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a quick check of some other stories that have been making news around the world in portugal the civil protection agency says that firefighters have almost got total control of a blaze that has been burning for four days in the country's southern coast the fire has come close to a couple of towns on sunday more than eleven hundred firefighters and thirteen aircraft were deployed to put out the blades. and in japan a dead a blue whale has washed up on a beach south of tokyo scientists were preparing to dissect the mammal they don't know why the whale a young male died only around fifteen hundred to twenty five hundred still exist after commercial whaling nearly wipes them out. a time now for business business news with ben physical and now we're talking about facebook again yeah i wonder why sarah facebook is that it cites a new set of data the wall street journal reports that the social network several
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large u.s. banks to shed detail financial information about their customers the request is probably part of its efforts to deepen user engagement and often use services the data requested included transactions and account balances. and let's bring in correct booze in our financial reporter in frankfurt conrad is this a good idea. well if you look at the forums in the internet you know the commentary is there it's not most people there are appalled at the idea to see their financial data or their banking data shared with third party platform and internet platforms like facebook but to be fair. journal reports that facebook did not want the data from the banks in order to market it for advertisement it wanted the data in order to offer the bank's better services for example communications via its facebook messenger service and if you look at it
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from this side from the industrial logic in both the tech and the financial sector it makes sense the banks for such a long time have been desperately trying to you know increase their customer base find new younger customers that are used to doing business on the internet and facebook of course has shown that in the western world it's come to its limits to limits in terms of customer growth so it has to grow by offering other services investors at least seem to like the idea of shares in facebook today here in frankfurt up four percent of revenues for us in frankfurt thank you very much. it was corruption that so ukrainians take to the streets over the government of victorian a covert more than four years ago free elections followed promises of a better life a report by the german newspapers you tortured sight all reveals how widespread graft still is corrupt customs officials cost the state billions of euros every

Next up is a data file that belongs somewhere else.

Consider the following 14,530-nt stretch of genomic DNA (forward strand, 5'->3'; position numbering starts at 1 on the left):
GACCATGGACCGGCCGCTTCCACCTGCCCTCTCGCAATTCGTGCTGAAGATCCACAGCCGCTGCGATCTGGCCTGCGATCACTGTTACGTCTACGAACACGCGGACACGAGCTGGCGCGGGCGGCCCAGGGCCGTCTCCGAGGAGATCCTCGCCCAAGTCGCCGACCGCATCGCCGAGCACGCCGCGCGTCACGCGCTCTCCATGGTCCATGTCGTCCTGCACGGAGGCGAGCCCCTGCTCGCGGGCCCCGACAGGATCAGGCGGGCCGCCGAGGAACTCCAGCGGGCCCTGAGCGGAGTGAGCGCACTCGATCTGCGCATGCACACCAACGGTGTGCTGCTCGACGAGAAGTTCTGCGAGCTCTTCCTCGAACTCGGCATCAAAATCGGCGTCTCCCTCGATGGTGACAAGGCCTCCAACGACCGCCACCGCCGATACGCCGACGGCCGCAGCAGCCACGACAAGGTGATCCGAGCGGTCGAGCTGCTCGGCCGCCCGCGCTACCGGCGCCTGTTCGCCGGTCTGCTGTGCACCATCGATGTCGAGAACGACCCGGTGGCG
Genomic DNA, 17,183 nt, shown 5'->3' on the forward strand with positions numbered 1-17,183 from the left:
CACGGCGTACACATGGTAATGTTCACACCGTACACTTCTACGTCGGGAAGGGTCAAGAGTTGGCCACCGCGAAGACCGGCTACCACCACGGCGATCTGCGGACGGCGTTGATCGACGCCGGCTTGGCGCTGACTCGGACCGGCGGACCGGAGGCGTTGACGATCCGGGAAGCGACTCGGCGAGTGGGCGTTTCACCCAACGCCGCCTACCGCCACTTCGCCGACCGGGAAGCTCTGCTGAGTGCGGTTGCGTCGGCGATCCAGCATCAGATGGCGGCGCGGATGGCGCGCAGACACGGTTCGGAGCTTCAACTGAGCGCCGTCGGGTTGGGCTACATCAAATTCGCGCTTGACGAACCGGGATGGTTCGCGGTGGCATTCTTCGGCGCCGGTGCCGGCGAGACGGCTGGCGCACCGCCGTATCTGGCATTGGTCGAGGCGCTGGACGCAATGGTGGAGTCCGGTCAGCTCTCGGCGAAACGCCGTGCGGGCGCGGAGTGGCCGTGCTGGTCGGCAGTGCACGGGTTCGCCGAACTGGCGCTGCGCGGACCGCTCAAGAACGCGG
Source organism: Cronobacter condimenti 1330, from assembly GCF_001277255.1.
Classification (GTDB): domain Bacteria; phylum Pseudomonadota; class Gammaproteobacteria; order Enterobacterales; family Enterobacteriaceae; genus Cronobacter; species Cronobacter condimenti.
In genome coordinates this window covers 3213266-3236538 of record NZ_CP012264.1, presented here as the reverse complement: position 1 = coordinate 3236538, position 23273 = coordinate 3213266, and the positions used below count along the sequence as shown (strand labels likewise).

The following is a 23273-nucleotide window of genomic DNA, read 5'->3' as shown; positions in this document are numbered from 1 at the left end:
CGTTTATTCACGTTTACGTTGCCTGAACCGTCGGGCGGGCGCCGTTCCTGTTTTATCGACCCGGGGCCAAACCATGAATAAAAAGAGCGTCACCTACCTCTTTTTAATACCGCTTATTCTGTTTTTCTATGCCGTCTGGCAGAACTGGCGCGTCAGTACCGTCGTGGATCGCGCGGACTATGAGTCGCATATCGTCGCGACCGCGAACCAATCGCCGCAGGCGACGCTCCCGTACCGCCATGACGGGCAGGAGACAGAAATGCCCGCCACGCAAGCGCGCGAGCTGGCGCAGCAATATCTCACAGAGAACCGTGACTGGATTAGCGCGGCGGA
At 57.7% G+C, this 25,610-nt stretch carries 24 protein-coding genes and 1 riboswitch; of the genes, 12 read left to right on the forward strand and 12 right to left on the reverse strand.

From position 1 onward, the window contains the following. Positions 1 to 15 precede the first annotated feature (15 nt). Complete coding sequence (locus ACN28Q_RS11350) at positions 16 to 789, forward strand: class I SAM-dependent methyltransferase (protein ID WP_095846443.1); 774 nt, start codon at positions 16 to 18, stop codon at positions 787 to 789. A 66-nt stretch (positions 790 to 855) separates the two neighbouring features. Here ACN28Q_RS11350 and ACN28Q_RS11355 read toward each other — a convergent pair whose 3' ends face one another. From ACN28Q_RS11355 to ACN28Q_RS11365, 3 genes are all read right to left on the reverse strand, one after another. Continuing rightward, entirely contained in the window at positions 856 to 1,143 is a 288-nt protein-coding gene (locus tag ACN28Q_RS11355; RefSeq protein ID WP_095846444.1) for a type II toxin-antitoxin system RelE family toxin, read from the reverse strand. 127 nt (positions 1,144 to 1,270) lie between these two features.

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year. the report says the black sea port of a desert is a hope of corruption many of the containers customs declarations of falsified zippers become shoelaces because shoelaces only pay a fraction in customs tariffs the charges are laid bare in documents made available to german dailies that doj it's. papers are routinely forged. many people are involved freight companies customs officers police and even the intelligence service s b u that even though the port was supposed to become a flagship anti corruption project after the my down revolution twenty six year old civil rights activist you. played a key role in the protest in the capital kiev afterward she was put in charge of customs in odessa and was supposed to drain the harbor of corruption she sent the customs officers to the u.s. for training the e.u. supplied modern scanners that were able to identify what goods are in the continent
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as well as contraband none of it helped the scanners were vandalized. gave up her job frustrated in her resignation letter she said that the head of the kiev tax office as well as president petro poroshenko and prime minister volodymyr grossman had sabotaged her anti corruption drive so corruption still flourishes on the black sea this is darts a newspaper report estimates the losses to the ukrainian treasury top four billion euros a year in tariffs alone that's twice as much as ukraine hopes to borrow this year from the world bank i.m.f. and e.u. combined. journalist david stern joins us from kiev david just how hard a job is a proving to corruption in ukraine. well it's a huge problem of course some anecdotally anecdotally i've heard of the last two years the problem is actually gotten worse there seems to be corruption throughout